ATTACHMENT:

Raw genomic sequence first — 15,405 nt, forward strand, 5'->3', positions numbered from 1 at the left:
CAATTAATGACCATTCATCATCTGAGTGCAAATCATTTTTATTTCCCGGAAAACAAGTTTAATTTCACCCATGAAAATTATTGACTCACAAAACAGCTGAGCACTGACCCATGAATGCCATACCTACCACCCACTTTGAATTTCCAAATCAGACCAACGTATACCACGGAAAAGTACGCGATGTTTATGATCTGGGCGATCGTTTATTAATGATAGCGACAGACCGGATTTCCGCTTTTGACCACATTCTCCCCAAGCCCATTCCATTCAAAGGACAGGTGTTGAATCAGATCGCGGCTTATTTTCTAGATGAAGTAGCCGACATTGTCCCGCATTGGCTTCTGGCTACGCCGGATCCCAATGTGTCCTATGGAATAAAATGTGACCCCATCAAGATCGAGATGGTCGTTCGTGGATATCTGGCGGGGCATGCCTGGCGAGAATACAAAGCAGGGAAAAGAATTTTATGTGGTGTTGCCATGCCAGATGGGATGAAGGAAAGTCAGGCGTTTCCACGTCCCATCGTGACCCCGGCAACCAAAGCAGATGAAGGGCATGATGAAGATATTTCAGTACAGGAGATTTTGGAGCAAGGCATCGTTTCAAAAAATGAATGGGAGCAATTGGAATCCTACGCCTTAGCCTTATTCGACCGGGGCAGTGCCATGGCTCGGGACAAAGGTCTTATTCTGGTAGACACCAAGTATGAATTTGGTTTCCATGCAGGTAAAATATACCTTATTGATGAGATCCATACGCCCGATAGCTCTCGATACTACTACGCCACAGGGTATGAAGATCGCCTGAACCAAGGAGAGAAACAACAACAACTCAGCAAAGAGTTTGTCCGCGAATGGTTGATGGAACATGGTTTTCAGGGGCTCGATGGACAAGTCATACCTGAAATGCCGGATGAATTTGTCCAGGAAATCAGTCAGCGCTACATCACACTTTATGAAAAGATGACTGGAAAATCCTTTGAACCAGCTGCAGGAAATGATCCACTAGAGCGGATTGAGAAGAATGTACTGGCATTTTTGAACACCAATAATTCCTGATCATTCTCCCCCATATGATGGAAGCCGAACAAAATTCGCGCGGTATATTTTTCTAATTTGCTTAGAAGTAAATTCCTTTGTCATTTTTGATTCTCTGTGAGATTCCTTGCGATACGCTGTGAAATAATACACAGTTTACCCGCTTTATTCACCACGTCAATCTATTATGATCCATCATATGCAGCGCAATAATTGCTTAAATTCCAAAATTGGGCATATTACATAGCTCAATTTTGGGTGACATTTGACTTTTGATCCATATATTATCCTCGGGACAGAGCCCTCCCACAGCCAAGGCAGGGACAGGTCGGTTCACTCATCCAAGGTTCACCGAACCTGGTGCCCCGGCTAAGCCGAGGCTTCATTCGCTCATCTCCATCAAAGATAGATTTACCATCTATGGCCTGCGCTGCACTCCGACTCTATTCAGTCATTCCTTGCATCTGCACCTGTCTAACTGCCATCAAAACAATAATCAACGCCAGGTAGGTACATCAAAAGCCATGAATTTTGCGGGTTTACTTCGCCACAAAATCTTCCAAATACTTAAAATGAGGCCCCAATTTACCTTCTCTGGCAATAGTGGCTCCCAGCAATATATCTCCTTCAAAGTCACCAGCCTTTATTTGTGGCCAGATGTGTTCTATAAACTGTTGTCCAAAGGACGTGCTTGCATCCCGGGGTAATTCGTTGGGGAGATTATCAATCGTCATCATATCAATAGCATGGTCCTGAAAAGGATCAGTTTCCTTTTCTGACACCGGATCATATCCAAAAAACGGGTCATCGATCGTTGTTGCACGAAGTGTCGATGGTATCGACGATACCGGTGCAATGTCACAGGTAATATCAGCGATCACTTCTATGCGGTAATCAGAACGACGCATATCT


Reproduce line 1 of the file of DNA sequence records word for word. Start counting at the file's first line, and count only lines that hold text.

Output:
Raw genomic sequence first — 15,405 nt, forward strand, 5'->3', positions numbered from 1 at the left: